In other words, he did not feel that the country was ready for such an enactment at that time, which was more than sixty years ago. Sadly, it appears that even today, the country is far from ready for it.
There can be no doubt at all that personal laws, including a uniform civil code, must necessarily be in with the Constitution of India. Now, Article 25 of the Constitution deals with fundamental rights and guarantees the freedom of conscience and the right to profess, practice and propagate religion. It thus follows that no set of laws can violate Article 25, which is a fundamental right, as contrasted with Article 44, which is only a directive principle. Clearly, Article 25 was enacted to protect the religious freedom of various communities in the country. This leads to unique dilemma: “Can the country really have a uniform set of laws for all citizens which necessarily discards some personal laws, and is yet in consonance with the freedom of religion guaranteed by Article 25 of the Constitution?”.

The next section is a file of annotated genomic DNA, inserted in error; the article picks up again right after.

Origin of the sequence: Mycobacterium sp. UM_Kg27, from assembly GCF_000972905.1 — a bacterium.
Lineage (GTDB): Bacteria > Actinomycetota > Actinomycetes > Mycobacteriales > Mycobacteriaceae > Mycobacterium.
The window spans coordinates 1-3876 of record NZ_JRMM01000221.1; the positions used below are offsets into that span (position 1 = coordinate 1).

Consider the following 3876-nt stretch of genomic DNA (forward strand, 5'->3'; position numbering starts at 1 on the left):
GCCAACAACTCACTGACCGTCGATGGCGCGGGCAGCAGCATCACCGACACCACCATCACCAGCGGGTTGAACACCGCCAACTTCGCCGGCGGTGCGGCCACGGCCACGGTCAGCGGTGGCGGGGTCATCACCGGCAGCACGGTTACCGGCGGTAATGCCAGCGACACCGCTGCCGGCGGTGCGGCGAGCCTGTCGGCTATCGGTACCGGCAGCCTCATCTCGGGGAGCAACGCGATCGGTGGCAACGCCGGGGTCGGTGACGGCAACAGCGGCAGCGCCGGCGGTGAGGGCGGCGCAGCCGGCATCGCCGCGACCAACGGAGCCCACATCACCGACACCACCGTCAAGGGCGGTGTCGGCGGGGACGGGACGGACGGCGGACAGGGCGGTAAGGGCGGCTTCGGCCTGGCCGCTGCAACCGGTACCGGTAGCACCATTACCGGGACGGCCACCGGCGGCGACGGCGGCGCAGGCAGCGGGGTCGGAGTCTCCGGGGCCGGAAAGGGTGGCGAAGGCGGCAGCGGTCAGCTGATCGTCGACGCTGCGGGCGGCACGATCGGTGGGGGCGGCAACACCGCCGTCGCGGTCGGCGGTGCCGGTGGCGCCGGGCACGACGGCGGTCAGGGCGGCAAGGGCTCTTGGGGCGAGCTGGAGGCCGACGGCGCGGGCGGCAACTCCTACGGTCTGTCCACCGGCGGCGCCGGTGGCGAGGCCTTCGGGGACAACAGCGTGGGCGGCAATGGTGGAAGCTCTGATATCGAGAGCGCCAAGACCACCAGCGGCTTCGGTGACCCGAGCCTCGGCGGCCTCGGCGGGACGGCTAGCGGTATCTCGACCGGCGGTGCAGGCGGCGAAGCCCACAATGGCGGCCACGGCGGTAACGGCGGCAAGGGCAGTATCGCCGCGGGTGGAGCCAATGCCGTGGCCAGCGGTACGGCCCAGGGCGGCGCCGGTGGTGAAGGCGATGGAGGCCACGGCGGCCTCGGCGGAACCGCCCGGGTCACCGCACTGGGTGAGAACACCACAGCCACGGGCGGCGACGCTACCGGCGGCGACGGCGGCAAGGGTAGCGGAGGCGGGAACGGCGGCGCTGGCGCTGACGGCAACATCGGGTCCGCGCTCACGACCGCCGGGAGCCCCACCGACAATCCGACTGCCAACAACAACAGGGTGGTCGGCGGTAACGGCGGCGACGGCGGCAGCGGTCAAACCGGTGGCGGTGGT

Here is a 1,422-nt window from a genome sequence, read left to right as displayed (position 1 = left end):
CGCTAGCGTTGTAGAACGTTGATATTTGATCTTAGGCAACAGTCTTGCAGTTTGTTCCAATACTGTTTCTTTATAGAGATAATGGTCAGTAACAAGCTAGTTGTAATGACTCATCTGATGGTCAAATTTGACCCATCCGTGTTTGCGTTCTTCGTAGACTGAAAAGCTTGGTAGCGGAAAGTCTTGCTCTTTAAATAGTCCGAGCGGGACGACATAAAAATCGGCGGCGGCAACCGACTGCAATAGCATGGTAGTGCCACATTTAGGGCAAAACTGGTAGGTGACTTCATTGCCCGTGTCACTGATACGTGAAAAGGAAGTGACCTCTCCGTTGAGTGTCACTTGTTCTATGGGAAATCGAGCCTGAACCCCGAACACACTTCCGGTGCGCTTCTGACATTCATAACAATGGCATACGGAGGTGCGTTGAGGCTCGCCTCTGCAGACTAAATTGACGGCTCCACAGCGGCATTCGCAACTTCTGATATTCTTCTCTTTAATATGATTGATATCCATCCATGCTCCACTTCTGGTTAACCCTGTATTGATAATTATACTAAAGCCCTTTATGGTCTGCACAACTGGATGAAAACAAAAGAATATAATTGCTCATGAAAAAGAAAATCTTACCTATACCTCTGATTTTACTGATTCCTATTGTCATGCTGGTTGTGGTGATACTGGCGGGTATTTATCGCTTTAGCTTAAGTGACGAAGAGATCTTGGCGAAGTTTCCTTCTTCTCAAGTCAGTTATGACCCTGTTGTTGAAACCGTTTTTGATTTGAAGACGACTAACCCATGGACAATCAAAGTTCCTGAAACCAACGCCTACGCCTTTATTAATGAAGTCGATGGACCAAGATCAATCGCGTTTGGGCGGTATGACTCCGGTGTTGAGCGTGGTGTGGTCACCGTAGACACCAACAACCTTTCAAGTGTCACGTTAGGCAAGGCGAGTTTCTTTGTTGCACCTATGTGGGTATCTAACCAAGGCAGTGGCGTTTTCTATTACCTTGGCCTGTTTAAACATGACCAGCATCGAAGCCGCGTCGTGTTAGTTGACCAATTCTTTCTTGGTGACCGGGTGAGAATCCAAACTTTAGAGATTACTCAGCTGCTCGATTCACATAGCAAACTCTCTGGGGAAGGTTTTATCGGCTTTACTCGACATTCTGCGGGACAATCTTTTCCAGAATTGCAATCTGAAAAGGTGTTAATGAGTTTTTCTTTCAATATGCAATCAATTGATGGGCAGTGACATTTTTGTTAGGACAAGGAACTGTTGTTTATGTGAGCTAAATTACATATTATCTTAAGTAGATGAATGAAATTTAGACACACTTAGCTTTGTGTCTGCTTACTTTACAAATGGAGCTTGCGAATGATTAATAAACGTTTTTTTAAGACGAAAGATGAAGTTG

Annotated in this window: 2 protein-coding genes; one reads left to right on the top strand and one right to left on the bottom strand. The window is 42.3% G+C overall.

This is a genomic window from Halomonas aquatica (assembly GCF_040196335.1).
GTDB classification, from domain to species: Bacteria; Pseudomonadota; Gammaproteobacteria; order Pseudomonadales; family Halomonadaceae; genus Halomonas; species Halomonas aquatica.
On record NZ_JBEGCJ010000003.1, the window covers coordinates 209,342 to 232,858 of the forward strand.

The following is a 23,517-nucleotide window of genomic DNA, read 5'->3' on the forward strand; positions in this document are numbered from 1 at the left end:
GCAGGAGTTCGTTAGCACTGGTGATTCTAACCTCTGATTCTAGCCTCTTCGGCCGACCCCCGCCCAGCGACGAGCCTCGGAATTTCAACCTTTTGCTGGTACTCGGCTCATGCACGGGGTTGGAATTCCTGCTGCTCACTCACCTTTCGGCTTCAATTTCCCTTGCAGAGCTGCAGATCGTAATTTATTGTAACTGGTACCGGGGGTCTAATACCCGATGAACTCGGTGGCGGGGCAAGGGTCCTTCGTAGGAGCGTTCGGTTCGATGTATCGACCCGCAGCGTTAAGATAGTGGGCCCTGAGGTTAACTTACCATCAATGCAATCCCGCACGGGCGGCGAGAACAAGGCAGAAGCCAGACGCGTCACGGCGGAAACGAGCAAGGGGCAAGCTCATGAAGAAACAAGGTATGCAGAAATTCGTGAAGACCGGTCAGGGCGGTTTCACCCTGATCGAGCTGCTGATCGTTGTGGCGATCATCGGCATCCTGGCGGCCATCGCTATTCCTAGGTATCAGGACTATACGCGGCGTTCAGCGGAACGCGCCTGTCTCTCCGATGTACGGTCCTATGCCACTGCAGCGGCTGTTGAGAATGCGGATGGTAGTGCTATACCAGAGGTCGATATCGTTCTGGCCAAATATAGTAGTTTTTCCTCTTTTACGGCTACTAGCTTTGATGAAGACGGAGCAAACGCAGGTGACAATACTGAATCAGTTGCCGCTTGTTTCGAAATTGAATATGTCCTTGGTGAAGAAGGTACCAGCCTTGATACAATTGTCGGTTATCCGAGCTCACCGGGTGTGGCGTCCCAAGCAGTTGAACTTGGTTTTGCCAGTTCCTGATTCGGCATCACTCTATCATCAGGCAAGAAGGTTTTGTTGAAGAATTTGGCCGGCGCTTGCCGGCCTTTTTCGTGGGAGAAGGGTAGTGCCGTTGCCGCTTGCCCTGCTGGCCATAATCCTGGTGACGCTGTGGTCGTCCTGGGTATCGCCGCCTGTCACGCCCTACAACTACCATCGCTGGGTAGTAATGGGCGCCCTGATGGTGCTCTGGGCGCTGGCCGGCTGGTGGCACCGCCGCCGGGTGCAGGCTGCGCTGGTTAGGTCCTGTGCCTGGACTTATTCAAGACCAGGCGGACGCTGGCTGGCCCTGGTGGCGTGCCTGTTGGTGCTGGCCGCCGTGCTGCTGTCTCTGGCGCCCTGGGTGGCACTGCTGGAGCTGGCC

An Optional Civil Code
The concept of an optional uniform civil code has also been mooted. Ideally, a uniform civil code ought to focus on rights, leaving the ritual embodied in personal law intact within the bounds of constitutional propriety. If such a code is made optional, it can provide free choice and facilitate harmonisation of social relationships across the country, in keeping with the changing contours of emerging societal realities.